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Lessons From A Corny Childhood

By the time I reached adolescence, we'd moved to a house ... with a huge backyard. Every year, [Dad] planted more and more of it with vegetables. Like many children of gardeners, I failed to appreciate the bounty.

There's nothing like plowing a garden in full view of the neighborhood kids to cast a pall on your preteen quest for popularity. My sister and I viewed our father's garden as one big summertime chore -- weeding mostly, although one ghastly summer he found an old hand tiller and hitched us up to it.

Dad grew up on a farm in northwestern Montana. He left after high school and spent his career as a meteorologist with the National Weather Service, but at heart he remained a farm boy. Spring to fall, he spent his weekends in the garden, planting, growing and harvesting vegetables and fruit. Plump peas, viridian beans, earthy potatoes, luscious tomatoes and even tiny strawberries graced our dinner table during my childhood. By the time I reached adolescence, we'd moved to a house in suburban Salt Lake City, with a huge backyard. Every year, he planted more and more of it with vegetables. Like many children of gardeners, I failed to appreciate the bounty.

If anything made our garden toil worth it, though, it was the corn. Dad staggered his corn planting, starting three or four rounds of a few rows each, several weeks apart, so we had corn all summer long. Picking it was the only part of gardening I actually liked.

Invariably, Mom served Dad's corn still on the cob, boiled in salted water for eight minutes. Why do anything else with corn so fresh it was growing in the afternoon and buttered and salted on our plates by dinnertime?

Native to the New World, corn was a dietary staple for numerous early American cultures, including the Aztecs, Incas and Mayas. The earliest European settlers quickly adopted it as a mainstay as well, although most of it was dried and ground into meal for cakes, breads and porridge (and, of course, fermented into whiskey).

Unlike the varieties grown for popcorn, flour and milled products such as grits or cornmeal, "sweet corn" -- what Americans eat as a vegetable -- is picked and eaten before it matures. This variety stores a higher percentage of sugar than starch; once picked, the sugar starts to convert to starch and the corn tastes less sweet. Although the grocery-store corn you're buying wasn't just harvested, today's varieties are bred with more sugar content to start, so even older ears will still taste sweet.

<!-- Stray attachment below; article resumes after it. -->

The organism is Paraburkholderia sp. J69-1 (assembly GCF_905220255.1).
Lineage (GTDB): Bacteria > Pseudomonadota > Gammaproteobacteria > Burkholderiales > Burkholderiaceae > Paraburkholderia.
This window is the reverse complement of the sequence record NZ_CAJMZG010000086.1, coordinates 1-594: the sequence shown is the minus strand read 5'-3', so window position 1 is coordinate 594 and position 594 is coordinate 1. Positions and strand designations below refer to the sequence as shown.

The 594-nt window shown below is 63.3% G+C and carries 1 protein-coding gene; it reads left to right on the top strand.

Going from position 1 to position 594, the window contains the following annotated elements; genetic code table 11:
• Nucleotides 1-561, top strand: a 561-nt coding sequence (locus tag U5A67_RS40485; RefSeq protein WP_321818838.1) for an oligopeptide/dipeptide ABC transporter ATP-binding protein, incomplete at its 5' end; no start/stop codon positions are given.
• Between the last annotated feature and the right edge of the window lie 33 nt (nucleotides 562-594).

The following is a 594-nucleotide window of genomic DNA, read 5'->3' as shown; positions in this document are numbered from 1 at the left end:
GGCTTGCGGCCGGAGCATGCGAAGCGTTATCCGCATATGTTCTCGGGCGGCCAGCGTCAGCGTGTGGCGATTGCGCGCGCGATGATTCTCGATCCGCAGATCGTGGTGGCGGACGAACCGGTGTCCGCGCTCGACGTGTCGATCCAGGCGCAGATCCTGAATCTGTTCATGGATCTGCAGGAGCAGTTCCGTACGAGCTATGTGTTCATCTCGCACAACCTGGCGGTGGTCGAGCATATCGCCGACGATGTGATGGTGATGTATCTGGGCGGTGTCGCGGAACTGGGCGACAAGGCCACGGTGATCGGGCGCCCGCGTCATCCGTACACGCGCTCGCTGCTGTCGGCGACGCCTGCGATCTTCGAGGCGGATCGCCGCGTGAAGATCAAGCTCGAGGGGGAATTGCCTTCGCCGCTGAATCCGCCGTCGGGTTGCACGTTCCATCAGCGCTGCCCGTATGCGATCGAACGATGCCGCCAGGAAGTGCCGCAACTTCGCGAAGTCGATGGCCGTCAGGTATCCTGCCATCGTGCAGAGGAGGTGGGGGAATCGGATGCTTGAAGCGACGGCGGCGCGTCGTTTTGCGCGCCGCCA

At the farm stand or the supermarket, you'll often see people tearing back the husk to examine the corn inside, perhaps testing it with a thumbnail to see how tender it is. Such intrusions are bad form. Besides, it's not necessary if you know what to look for. Both the husks and the silk (if attached) should be supple and fresh, neither dried out nor wet and slimy. The ears should be heavy. Wrap your hand around the corn and give it a squeeze -- the kernels inside should be resilient, and fill the husk to the top. If there's a big gap under the silk, chances are the corn is beginning to dry out. I usually boil the ears (5 to 8 minutes in salted water), but they're great roasted or grilled as well.

If you want to eat the corn off the cob, there are several tools available to separate kernel from cob. If you have to strip lots of corn, it's probably worth buying one, but all you really need is a sharp knife and a large shallow bowl. Cut the stem end off so the base is flat. Stand the ear up on the flat end in the bowl and cut down in rows, turning the cob until all the kernels are removed. The bowl will make the last bit of each row a bit difficult, but without the bowl, corn kernels will fly everywhere, and you'll be picking them up from behind the stove or under the refrigerator for months. Trust me on this.

When I left home, the garden and the plowing yoke for the wider world, I discovered two things: First, not all corn was like our corn; and second, you could do more than eat it straight off the cob.

On or off the cob, corn goes well with chilies, tomatoes, shellfish, fresh herbs such as cilantro and basil, and intense spices such as cumin and smoked paprika. I was introduced to creamed corn that was nothing like the goopy stuff in cans. I discovered that corn's sweetness could cool and balance a spicy salsa and that its starch could provide body for a rich, creamy soup. All are excellent ways to use this versatile vegetable, even if it isn't as perfect as the corn of my youth.

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Janet A. Zimmerman